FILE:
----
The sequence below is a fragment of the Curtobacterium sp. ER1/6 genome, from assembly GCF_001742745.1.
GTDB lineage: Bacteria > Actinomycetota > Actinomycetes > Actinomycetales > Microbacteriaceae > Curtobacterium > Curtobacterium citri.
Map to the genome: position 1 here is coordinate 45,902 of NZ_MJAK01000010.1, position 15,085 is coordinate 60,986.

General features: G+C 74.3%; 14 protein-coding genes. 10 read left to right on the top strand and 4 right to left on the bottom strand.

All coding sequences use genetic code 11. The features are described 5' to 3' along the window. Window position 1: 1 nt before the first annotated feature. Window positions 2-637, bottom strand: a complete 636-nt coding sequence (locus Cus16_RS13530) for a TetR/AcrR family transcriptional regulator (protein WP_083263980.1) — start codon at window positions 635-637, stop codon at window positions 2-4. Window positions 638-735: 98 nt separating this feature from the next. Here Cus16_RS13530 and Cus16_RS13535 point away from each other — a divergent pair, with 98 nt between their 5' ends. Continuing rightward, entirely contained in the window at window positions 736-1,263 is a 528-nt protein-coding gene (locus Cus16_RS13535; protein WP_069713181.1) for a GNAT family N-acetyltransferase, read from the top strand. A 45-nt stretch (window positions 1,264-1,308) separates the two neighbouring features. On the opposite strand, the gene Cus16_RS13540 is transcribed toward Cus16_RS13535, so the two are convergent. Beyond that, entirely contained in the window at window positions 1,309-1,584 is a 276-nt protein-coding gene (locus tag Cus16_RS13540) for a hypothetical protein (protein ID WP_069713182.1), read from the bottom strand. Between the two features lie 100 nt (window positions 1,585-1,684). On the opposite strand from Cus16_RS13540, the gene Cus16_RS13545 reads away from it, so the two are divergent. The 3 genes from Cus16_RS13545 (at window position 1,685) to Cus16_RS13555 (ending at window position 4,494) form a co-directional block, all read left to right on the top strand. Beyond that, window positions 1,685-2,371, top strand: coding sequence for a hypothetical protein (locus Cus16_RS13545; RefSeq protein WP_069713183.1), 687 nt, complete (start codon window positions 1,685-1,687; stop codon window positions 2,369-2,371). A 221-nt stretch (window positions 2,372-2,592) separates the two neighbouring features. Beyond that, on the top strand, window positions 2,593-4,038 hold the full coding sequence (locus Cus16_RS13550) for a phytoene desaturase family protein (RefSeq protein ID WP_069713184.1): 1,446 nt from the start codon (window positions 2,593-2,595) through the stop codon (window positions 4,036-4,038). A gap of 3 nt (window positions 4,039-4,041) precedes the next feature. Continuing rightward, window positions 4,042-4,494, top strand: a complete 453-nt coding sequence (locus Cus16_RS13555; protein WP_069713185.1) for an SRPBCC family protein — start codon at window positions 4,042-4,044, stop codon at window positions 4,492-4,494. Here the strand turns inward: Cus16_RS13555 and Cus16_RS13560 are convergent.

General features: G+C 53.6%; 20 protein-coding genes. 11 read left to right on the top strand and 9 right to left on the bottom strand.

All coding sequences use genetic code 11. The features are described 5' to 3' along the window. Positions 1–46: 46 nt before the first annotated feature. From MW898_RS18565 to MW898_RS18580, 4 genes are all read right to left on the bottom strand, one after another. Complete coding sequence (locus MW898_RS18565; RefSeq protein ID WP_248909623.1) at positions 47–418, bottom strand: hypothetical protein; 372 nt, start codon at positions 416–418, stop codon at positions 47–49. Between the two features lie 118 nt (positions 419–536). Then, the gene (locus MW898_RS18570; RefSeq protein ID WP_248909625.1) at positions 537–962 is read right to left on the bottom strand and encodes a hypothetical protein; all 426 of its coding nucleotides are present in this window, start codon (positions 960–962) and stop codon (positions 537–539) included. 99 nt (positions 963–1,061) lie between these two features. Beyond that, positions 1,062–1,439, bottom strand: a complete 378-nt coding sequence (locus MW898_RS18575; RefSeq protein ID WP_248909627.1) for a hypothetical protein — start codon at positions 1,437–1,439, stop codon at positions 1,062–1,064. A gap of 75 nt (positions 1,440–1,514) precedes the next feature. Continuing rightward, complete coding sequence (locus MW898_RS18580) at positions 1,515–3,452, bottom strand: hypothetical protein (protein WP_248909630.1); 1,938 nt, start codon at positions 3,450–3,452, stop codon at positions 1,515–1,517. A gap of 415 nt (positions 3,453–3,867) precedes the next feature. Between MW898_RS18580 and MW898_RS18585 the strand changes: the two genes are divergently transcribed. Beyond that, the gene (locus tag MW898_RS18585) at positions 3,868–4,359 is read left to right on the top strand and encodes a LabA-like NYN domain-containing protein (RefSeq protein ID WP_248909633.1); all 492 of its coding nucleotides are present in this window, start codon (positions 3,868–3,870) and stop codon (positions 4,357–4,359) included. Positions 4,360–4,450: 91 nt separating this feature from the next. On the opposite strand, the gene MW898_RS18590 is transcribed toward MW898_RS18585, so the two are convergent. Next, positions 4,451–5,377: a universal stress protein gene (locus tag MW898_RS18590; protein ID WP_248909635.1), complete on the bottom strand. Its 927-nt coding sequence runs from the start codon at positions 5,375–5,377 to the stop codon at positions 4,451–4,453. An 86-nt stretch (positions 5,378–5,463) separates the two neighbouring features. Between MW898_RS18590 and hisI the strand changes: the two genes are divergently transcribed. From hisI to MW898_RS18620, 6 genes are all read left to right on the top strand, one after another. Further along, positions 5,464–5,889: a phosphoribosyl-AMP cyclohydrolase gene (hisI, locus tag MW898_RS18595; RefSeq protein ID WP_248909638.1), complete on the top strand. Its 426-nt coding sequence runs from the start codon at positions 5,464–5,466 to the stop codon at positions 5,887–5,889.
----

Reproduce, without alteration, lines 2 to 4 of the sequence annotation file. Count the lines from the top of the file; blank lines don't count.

GTDB lineage: Bacteria > Actinomycetota > Actinomycetes > Actinomycetales > Microbacteriaceae > Curtobacterium > Curtobacterium citri.
Map to the genome: position 1 here is coordinate 45,902 of NZ_MJAK01000010.1, position 15,085 is coordinate 60,986.

General features: G+C 74.3%; 14 protein-coding genes. 10 read left to right on the top strand and 4 right to left on the bottom strand.